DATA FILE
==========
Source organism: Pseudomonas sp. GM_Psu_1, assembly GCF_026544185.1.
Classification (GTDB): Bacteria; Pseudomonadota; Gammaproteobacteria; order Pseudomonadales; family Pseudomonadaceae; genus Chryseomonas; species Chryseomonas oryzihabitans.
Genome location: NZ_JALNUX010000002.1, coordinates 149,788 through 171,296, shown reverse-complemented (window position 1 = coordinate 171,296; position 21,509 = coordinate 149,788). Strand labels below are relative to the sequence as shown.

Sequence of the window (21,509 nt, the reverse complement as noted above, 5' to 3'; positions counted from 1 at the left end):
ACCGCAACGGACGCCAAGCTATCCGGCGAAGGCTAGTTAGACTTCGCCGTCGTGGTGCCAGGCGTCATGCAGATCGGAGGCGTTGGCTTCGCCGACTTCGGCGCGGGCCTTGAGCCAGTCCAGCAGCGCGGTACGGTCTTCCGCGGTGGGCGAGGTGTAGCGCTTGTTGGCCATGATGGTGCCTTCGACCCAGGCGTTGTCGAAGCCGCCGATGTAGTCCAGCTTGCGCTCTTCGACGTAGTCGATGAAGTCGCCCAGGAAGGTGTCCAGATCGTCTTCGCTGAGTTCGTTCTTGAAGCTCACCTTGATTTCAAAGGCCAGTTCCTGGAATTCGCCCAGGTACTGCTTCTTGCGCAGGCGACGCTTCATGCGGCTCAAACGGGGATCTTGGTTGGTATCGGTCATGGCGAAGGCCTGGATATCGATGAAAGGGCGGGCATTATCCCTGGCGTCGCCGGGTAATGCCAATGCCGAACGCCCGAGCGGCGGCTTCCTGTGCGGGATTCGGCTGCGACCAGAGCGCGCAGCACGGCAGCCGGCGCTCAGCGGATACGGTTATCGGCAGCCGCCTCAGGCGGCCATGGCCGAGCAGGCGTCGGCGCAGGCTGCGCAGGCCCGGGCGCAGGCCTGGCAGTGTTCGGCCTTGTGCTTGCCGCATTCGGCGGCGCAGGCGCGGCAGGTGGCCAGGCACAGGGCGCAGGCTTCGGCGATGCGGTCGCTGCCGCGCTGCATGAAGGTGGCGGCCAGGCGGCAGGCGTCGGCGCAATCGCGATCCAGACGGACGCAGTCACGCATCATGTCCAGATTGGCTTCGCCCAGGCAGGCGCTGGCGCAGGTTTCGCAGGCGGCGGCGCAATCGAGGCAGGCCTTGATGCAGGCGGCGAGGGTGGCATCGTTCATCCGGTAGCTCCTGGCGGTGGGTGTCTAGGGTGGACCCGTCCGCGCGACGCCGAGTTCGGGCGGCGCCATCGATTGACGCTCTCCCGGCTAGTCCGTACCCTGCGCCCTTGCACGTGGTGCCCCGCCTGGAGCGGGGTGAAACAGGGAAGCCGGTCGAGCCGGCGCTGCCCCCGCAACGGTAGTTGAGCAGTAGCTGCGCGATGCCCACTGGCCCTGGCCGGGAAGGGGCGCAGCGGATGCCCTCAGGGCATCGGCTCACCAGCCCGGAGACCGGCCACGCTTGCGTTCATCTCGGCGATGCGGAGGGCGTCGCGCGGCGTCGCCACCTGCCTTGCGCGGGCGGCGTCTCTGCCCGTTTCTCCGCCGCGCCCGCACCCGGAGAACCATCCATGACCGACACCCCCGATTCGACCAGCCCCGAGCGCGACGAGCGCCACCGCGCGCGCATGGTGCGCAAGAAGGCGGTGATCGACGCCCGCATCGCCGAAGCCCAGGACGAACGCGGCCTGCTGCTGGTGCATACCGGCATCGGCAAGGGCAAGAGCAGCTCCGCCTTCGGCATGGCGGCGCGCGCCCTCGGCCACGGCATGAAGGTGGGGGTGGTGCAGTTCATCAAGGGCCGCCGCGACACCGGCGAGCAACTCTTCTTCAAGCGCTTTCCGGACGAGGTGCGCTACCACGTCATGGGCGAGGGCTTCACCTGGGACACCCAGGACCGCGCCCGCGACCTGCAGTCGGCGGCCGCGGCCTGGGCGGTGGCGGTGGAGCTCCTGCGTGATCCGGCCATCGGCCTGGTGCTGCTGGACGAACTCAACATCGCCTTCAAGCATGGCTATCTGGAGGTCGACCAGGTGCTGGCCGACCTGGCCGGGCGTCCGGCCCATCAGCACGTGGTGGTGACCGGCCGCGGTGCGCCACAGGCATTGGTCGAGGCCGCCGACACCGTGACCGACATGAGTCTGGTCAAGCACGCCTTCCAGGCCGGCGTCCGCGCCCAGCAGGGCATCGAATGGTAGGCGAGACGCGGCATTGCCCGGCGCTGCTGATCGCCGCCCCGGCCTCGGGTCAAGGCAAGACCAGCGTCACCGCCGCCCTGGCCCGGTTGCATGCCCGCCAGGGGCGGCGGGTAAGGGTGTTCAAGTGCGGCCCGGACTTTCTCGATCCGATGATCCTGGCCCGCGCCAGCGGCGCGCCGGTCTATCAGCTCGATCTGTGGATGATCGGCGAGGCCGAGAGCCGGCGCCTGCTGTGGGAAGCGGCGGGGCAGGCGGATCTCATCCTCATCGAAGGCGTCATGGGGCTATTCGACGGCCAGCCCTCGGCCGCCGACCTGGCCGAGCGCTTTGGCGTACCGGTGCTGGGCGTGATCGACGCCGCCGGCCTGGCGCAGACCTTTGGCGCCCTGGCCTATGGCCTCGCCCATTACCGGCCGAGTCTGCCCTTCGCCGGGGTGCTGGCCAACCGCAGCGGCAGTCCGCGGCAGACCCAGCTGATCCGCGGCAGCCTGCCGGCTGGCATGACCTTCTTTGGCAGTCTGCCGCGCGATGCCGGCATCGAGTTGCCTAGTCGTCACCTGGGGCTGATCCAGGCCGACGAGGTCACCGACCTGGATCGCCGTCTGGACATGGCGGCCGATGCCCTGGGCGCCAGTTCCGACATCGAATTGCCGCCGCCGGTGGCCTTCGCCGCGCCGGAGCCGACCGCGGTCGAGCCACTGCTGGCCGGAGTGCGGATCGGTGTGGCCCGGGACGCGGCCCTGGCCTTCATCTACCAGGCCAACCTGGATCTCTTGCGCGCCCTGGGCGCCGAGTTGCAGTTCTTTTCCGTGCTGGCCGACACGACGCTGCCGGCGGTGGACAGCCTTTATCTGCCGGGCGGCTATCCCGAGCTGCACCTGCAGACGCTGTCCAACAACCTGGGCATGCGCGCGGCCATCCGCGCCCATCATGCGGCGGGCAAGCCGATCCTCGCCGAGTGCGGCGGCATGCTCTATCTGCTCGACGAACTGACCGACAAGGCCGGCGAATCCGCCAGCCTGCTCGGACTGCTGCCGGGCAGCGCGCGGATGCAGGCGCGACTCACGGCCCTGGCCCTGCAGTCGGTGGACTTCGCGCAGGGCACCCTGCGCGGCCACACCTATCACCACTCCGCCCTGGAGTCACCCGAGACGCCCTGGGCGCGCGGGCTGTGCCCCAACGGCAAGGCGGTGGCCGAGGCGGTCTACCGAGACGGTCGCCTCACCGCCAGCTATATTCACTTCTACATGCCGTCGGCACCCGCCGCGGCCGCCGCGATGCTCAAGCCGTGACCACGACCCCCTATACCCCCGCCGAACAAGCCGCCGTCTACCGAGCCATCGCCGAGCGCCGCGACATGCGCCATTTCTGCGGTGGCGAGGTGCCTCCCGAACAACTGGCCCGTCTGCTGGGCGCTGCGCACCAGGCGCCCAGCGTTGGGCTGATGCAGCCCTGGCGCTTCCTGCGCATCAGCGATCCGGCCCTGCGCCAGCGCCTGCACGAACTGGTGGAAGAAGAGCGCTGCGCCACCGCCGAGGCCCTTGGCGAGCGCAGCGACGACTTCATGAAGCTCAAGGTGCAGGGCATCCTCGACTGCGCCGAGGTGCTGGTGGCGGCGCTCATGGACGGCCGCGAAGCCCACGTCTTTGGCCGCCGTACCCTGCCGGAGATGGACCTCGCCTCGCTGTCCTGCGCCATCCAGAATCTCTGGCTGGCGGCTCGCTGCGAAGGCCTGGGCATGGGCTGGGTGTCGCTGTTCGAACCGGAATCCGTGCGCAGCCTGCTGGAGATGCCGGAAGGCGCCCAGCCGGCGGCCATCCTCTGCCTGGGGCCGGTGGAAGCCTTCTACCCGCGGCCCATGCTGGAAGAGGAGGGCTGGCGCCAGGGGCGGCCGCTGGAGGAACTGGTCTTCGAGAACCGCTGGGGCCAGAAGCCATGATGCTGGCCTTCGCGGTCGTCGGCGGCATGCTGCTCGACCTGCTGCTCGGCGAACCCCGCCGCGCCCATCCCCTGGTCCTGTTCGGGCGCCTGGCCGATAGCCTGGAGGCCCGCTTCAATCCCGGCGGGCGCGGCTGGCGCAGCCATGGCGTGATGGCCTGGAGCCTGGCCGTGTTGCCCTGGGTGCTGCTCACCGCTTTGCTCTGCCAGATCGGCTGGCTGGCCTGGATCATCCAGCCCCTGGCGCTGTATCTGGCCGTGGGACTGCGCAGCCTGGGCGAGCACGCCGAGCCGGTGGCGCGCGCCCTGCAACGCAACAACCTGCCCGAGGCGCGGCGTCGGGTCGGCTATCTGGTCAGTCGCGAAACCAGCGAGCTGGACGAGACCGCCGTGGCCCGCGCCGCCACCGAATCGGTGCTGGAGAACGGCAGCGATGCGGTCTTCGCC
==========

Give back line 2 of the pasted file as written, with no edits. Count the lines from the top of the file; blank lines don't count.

Classification (GTDB): Bacteria; Pseudomonadota; Gammaproteobacteria; order Pseudomonadales; family Pseudomonadaceae; genus Chryseomonas; species Chryseomonas oryzihabitans.